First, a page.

HIGH priced lawyers, private detectives, Crime and Misconduct Commission reports, police investigations and an unresolved Supreme Court case...
All are parts of a claimed "toxic" work culture which some say could cost Gympie ratepayers hundreds of thousands of dollars.
Most councillors deny it, if they comment at all, but former staff members say it has already cost a small fortune in legal fees, payouts to departing staff and private investigation expenses.
Sacked planning department administrator Jill Promnitz says the case has already cost a fortune and might well cost even more after her Supreme Court action for unlawful dismissal.
She strongly defended former planning director Michael Hartley, saying he was forced out of the council for defending her against two employee bullying accusations.
Councillors yesterday were given the chance to comment on claims by Mr Hartley's wife Loarni, who said her husband had been driven out of the council after "25 weeks of persecution" last year.
She claimed her husband had been the victim of a "relentless investigation process" which left him with little option but to resign.
Mr Hartley, who now operates a private planning consultancy in Gympie, did not comment yesterday, but a still-enraged Mrs Hartley certainly did.
She claimed council CEO Bernard Smith, backed by former mayor Ron Dyne, had convinced councillors "to restructure the senior staff into oblivion."
"One dedicated executive followed another, taking decades of local experience with them."
She said the council's use of a private investigator and high-priced solicitors to investigate staff had created a "toxic work environment" in which employees were "genuinely fearful of becoming the next target."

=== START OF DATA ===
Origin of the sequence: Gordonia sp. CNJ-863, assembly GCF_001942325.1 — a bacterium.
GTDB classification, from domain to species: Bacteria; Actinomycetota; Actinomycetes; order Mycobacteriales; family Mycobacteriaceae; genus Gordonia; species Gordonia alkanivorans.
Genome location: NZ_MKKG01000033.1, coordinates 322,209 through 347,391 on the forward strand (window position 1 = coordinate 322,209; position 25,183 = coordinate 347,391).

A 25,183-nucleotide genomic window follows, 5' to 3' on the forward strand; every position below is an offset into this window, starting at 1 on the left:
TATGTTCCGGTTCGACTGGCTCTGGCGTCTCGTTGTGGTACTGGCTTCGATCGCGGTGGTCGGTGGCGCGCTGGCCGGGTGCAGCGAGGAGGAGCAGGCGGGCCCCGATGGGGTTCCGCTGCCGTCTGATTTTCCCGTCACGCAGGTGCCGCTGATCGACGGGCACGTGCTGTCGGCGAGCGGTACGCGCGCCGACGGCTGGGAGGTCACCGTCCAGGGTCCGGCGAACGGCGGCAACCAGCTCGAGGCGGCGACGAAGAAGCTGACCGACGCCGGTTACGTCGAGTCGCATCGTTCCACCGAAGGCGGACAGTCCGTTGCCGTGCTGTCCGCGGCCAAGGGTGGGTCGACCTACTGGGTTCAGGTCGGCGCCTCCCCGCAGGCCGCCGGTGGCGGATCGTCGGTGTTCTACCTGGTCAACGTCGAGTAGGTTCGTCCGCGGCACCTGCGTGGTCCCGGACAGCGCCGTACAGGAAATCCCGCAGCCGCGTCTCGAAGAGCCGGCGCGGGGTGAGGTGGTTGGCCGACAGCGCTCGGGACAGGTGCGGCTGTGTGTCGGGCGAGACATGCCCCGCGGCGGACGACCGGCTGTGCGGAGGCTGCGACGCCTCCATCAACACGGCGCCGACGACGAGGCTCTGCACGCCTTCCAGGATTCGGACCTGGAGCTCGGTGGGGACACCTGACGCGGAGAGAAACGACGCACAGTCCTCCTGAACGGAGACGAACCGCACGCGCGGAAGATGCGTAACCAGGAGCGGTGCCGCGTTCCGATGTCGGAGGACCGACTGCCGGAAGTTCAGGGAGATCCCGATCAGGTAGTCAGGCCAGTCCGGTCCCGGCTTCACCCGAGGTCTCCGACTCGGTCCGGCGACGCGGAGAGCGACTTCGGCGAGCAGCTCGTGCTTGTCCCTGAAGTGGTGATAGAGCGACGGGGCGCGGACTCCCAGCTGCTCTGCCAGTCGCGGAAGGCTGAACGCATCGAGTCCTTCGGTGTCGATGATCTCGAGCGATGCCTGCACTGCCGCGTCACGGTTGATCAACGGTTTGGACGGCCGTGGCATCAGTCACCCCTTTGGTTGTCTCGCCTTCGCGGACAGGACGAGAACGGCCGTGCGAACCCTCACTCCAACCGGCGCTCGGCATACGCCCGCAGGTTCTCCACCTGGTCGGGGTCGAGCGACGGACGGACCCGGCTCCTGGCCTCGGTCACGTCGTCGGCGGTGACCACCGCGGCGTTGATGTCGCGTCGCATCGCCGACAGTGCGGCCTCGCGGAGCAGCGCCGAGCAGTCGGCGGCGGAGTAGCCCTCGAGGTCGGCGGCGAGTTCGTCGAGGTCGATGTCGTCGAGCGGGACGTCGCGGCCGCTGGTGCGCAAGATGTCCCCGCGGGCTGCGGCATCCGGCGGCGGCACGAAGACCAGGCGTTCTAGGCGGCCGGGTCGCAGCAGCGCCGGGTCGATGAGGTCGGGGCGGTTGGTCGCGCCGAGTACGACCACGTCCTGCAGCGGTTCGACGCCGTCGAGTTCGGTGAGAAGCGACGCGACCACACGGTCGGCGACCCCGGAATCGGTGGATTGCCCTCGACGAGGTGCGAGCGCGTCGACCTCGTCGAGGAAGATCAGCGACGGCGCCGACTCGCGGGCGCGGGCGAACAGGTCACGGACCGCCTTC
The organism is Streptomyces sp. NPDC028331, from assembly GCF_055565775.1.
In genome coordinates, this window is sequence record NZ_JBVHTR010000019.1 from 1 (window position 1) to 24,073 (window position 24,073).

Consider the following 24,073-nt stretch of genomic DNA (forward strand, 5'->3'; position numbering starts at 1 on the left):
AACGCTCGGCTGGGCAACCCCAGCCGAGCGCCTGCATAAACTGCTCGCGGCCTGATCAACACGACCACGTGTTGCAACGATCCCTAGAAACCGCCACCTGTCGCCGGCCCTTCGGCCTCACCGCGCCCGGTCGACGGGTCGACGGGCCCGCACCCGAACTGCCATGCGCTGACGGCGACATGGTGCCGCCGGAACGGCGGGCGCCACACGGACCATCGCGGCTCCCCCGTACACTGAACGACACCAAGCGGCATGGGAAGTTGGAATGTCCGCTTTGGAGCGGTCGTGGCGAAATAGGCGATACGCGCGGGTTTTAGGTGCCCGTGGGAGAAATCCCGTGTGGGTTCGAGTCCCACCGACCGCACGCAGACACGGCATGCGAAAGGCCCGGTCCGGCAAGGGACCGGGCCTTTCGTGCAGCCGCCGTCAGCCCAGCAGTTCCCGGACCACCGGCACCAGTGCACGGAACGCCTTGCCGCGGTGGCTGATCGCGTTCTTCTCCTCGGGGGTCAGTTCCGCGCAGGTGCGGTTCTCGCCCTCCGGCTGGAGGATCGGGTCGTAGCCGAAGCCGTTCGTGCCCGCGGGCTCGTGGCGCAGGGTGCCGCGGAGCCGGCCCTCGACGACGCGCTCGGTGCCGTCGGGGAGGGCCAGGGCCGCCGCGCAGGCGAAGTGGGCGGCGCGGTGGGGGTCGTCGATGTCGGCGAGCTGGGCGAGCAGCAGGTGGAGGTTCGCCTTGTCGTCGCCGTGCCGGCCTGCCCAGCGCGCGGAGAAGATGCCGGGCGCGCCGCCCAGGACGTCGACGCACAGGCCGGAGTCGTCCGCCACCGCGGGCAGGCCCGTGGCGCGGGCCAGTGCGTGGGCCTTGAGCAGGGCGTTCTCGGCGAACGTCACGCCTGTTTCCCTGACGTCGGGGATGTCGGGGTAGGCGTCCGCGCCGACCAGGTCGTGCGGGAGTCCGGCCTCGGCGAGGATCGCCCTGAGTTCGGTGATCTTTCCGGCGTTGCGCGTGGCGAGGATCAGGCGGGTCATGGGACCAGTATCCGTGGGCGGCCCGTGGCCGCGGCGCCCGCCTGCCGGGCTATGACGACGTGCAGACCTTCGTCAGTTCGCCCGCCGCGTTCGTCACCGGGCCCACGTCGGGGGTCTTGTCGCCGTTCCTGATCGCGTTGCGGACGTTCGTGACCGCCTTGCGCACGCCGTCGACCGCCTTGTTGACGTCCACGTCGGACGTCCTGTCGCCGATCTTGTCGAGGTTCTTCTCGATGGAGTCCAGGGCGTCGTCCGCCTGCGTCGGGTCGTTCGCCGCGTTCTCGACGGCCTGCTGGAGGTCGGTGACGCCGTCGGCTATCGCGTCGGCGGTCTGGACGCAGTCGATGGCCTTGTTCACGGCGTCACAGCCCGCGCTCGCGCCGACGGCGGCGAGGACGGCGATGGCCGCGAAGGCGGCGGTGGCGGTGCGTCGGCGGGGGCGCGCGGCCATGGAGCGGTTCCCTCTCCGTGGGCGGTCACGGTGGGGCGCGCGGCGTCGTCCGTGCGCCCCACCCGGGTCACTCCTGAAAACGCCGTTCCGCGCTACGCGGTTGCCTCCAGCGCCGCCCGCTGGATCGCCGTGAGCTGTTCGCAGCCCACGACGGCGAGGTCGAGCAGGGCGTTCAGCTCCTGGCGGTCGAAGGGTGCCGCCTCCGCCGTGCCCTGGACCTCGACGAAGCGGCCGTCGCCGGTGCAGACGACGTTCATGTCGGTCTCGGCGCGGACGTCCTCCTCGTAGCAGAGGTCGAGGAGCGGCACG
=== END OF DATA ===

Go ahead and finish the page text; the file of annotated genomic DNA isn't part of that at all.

ACTING mayor Rae Gate yesterday made light of claims that councillors and staff were afraid to speak truthfully on their phones or computers for fear they were under surveillance.
She endorsed a statement by council CEO Bernard Smith on the use of a private investigator to probe a staff issue, in association with the CMC and the police.
"I would add on my own behalf that I have no fear of using either the phone or the computer," she said.
"Ditto for me too Arthur as per Rae's comments," said Cr Wayne Sachs.
No comment was received from Crs Larry Friske, Julie Walker, Mark McDonald or Tony Perrett.
Tony Perrett said he had stood aside from his council duties and could not lawfully comment as a councillor during his campaign for the state electorate of Gympie.
Cr McDonald is on sick leave with a potentially terminal illness.
Cr Mick Curran said those alleging covert surveillance of staff should have "a Bex and a lie down."
Cr Petersen told The Gympie Times he shared the concern and said: "I'm speaking to you on my personal phone (not the council's)."
Mrs Promnitz said her court case had cost her $40,000 and her solicitor estimated the council's representation would have cost much more.
She is now waiting on the Supreme Court's ruling on her case.
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